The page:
Prefered gender pronouns: Masculine

User avatar
ryanheise
Green Belt
Posts: 314
Joined: Tue Jun 04, 2019 3:13 pm
Location: Australia
Languages: English (N), Japanese (beginner)
x 1032
Contact:

Re: Learners need to focus on form

Postby ryanheise » Sun Feb 02, 2020 4:53 am

Cainntear wrote:This is where the whole natural/direct/exposure method falls apart. Krashen was pretty clear:
“WE ACQUIRE LANGUAGE WHEN WE UNDERSTAND MESSAGES, WHEN WE UNDERSTAND WHAT PEOPLE TELL US AND WHEN WE UNDERSTAND WHAT WE READ.”

That's 100% focus on meaning. He believed that if you understand, your brain will acquire the form effortlessly.

...

Crosstalk is pretty much 100% meaning-focused.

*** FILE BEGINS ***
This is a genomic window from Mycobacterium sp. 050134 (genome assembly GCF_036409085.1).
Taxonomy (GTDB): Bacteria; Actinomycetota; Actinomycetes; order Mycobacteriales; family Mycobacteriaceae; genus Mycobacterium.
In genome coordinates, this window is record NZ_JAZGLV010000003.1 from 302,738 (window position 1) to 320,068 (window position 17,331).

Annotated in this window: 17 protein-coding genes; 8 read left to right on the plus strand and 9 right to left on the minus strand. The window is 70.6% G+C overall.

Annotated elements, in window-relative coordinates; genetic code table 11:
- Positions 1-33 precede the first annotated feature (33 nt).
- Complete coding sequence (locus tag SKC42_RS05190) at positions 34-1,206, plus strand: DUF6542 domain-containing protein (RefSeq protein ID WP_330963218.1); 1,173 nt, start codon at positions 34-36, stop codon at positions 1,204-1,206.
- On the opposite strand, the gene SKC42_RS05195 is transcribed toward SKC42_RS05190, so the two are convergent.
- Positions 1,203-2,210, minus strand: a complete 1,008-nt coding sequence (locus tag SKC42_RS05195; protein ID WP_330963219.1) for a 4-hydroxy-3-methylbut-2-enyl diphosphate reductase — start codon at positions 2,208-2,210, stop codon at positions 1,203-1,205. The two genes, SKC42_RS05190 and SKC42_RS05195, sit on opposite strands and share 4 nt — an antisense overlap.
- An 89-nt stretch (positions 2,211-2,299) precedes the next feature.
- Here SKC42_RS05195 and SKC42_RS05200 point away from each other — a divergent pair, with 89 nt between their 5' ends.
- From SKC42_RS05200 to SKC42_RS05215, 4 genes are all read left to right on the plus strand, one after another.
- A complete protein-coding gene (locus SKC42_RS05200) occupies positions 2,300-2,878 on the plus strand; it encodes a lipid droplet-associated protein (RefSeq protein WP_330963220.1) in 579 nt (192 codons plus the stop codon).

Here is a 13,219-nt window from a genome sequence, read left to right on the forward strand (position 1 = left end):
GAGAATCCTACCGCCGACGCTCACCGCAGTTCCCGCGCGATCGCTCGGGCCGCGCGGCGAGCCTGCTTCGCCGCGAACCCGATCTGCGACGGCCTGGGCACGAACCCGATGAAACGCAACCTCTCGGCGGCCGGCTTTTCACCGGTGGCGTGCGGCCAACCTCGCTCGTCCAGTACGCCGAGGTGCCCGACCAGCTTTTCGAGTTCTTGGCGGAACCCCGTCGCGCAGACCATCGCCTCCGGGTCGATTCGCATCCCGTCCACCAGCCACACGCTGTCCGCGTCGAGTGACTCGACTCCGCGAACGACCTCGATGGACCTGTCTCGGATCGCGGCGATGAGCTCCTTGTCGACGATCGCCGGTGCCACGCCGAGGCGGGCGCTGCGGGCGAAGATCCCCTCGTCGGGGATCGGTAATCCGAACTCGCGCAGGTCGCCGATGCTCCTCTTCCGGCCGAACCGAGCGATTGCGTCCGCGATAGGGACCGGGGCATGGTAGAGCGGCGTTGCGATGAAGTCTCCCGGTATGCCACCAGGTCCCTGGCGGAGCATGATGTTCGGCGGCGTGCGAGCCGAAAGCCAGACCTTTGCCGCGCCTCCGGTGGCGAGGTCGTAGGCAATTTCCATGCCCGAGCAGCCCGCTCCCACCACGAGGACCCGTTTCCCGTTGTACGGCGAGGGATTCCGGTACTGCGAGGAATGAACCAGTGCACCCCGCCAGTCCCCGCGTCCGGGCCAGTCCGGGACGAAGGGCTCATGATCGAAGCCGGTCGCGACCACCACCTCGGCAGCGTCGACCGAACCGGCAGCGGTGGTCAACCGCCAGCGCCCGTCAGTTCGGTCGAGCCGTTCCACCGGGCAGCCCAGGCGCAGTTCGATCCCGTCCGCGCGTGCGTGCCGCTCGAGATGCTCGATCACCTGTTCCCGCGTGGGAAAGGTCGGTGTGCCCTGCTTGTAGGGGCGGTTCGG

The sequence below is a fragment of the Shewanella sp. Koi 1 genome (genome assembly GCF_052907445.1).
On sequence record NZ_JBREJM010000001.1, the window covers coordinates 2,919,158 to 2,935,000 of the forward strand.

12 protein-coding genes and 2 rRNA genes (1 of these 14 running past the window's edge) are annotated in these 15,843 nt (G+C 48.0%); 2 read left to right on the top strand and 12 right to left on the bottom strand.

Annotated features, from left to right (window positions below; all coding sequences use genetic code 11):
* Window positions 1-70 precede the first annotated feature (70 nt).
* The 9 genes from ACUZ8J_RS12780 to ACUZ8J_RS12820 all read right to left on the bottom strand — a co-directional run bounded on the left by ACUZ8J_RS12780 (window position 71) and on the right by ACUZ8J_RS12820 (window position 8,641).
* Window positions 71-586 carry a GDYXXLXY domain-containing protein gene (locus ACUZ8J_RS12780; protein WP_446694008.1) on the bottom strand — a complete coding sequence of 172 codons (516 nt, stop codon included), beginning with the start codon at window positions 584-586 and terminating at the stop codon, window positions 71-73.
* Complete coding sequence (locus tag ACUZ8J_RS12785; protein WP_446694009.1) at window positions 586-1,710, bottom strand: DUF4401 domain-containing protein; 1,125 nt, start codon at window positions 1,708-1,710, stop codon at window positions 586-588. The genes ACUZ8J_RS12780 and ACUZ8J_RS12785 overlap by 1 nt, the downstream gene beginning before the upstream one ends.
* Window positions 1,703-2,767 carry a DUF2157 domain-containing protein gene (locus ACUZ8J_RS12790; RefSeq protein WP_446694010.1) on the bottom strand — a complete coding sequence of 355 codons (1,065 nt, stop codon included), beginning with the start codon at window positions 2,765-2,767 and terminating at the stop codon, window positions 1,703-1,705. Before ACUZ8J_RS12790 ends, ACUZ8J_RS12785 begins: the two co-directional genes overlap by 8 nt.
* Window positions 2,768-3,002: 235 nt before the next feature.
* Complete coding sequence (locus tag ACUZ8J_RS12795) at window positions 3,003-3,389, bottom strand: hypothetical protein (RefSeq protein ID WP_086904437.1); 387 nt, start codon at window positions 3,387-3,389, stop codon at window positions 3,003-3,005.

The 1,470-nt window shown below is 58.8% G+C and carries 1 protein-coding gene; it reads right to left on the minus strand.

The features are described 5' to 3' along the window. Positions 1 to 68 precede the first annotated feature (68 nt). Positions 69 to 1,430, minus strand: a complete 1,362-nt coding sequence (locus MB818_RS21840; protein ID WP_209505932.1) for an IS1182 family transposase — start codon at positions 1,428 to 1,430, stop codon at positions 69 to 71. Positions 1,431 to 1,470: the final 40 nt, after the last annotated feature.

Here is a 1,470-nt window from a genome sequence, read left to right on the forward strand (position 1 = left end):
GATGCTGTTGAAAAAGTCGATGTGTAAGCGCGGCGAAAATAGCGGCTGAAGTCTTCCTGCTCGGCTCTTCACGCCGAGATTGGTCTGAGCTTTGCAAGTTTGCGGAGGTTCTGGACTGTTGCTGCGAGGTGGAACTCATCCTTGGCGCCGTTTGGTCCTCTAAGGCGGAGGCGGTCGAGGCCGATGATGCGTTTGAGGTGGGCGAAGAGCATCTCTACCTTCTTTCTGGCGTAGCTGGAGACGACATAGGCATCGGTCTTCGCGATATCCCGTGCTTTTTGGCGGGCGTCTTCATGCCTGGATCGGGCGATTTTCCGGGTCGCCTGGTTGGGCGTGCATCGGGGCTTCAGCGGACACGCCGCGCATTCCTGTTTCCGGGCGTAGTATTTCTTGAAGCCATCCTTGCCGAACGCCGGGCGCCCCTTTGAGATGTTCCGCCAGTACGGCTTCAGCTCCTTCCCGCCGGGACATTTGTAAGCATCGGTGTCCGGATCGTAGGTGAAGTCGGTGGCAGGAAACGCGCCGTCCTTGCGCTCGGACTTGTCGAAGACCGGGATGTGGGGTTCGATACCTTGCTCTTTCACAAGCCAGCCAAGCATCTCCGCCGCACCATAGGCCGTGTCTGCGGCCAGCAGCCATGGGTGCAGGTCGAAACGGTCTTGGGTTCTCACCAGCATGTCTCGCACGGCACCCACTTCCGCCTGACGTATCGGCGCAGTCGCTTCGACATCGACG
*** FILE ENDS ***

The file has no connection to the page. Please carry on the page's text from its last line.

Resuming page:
...

Focus-on-form is of course possible in a target-language only classroom, but that's a classroom, not a bunch of videos and conversations with untrained speakers.


You do draw a clear contrast between focus on meaning vs focus on form, and it makes sense, but I also can't outright disagree with the underlying philosophies of either of them and I'm in favour of seeing research continue in multiple competing directions (see my related comments below).

pilot_2270 wrote:I'll be honest and say that I like looking through the research a lot, but I don't think I get much more out of it anymore. I feel like I keep on reading and re-reading the research to see what practical advice I can get out of it, but I don't get much more out of it than when I started. And then I get the sinking feeling that I should really be doing actual work instead of this academic posturing.